*huge applause* Elana, you are much loved!!!!
Back to your regularly scheduled blog post:
I finished A Conspiracy of Kings.
Now onto waiting four more years for the next sighting another book by Megan Whalen Turner. I'm sure I'll revisit the series at least once within that time, maybe more than once. But in case you're thinking that this is another one of my "Megan-Whalen-Turner-is-so-amazing-and-incredible-and-I-wish-I-could-write-and-plot-like-her" gushings, I promise you that I am writing about writing today.
But for the record, Megan Whalen Turner is so amazing and incredible and I wish I could write and plot like her.
In the second draft of Ivolet, I navigated (treacherously) the plotline by having a virtuously omniscient character. (He's not the narrator, or even one of the main characters, but he somehow became very, very important.) He knew pretty much everything that went on in the story (even things that were supposedly kept secret from him): he knew when characters were lying, and he knew even when he was lying. He knew the characters well, and he knew how to put them in situations where they would have to react a certain way (that usually ended up to his advantage). Because he was so smart (Manipulative? Decietful? Some would say so. I'm not going there. Whatever the case, he was definitely smart and wise.), his involvement made things end up for the better all the way around.
He singlehandedly manipulated my plot, actually. And while I didn't plan for him to do it, I had a sneaking suspicion that he would. It's rather interesting, actually, what he did. He made the ending turn out just fine, tied up all the loose ends with the startling proclamation that he'd planned the whole thing.
While I was a little bit...perturbed at having my authorship so haughtily stolen, I was more ashamed than anything else. I had tried to write my own book, but I had been forced to resort to what I thought was a cop-out. It was all planned by the sultan. The end. I felt like any talent I had as a writer was dissolved in my apparent lack thereof as a plotter. It seemed that I couldn't tie up a plot nicely myself, so I had to invent a character who had (conveniently) manipulated the entire story into something satisfactory. And while I was proud that I had been able to finally end a novel with a semblance of sanity, I was embarrassed that I'd had to lean on an unbelievably cunning character to do it for me.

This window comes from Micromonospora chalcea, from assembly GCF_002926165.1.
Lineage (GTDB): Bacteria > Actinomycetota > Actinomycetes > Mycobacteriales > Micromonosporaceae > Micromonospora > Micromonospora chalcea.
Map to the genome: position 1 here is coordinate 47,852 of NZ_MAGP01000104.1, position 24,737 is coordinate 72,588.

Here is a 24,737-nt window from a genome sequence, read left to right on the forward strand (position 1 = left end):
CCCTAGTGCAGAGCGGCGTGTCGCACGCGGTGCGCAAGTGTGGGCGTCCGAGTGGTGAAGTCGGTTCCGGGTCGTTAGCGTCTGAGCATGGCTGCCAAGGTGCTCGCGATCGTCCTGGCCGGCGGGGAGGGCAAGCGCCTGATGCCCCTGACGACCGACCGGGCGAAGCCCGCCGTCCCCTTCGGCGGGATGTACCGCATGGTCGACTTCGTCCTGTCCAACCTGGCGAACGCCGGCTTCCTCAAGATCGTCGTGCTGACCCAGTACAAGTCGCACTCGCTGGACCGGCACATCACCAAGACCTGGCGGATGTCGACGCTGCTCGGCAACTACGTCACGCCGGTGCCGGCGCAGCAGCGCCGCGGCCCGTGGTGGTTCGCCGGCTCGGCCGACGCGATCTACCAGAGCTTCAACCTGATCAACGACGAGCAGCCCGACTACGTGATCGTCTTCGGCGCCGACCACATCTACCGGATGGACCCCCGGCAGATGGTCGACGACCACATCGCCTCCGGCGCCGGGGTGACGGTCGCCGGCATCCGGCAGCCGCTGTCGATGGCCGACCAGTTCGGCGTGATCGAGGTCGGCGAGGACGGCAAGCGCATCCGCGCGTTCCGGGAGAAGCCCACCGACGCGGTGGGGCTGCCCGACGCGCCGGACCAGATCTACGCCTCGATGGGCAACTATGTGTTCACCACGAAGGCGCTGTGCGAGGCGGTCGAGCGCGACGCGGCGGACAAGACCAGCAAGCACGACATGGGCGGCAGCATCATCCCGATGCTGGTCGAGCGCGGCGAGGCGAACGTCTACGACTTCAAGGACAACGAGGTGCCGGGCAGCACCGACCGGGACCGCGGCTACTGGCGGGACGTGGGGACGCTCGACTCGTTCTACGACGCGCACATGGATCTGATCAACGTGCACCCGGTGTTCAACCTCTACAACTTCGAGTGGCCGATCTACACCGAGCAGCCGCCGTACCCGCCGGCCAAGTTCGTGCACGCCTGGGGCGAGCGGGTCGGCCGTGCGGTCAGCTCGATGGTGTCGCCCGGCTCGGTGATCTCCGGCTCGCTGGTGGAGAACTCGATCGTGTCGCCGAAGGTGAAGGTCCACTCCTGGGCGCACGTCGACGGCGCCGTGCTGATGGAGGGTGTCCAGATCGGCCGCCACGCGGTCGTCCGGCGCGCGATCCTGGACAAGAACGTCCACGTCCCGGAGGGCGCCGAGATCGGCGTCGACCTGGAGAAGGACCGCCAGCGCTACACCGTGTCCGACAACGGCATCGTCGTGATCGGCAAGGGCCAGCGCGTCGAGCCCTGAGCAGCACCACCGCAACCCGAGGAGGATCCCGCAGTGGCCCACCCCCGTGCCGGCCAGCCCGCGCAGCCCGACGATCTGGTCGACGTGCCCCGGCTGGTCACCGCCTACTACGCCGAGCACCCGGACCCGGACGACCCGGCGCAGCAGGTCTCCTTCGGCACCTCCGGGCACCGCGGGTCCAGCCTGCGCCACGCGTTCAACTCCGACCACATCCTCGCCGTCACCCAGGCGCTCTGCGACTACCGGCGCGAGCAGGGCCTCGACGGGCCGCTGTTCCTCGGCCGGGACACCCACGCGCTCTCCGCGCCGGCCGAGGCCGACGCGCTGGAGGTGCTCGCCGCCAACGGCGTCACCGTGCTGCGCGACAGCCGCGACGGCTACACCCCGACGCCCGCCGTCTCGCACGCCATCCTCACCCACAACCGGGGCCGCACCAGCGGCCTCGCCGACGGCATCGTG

Today I realized that I am only guilty of something that my heroine, Megan Whalen Turner, does quite frequently. Events in The Thief were stealthily manipulated by its protagonist, and much of the conflict in The Queen of Attolia was set at rest by the cunning of one of its characters. The King of Attolia is guilty of this plot device, too, made all the more easy for Turner because the main character is not really the main character. But it was A Conspiracy of Kings that made me realize that it's okay to have smart, conniving characters. I won't give away the story, but suffice it to say that help comes as the result of...well, a conspiracy.
And I still consider Megan Whalen Turner brilliant. Honestly, the things I mentioned endeared her books more to me because they were unique. They were different. They made the story feel more real and believable, somehow. I can't really explain it, but I liked what she did. And the fact that I liked her plotting makes me feel better about my own, because I consider myself a fairly "typical" reader of YA fiction. If I can tolerate (nay, love!) her strange plot twists and devices, then I can only hope that my readers will do the same.
iTunes DJ"Give Me Jesus," by Jeremy Camp
"Things I Prayed For," by Eli
"Take the Name of Jesus with You," by the Great Plains Chorale
"Chariot Race," from The Prince of Egypt
"There Is a Name I Love to Hear," by the Great Plains Chorale
"Adoration," by Brenton Brown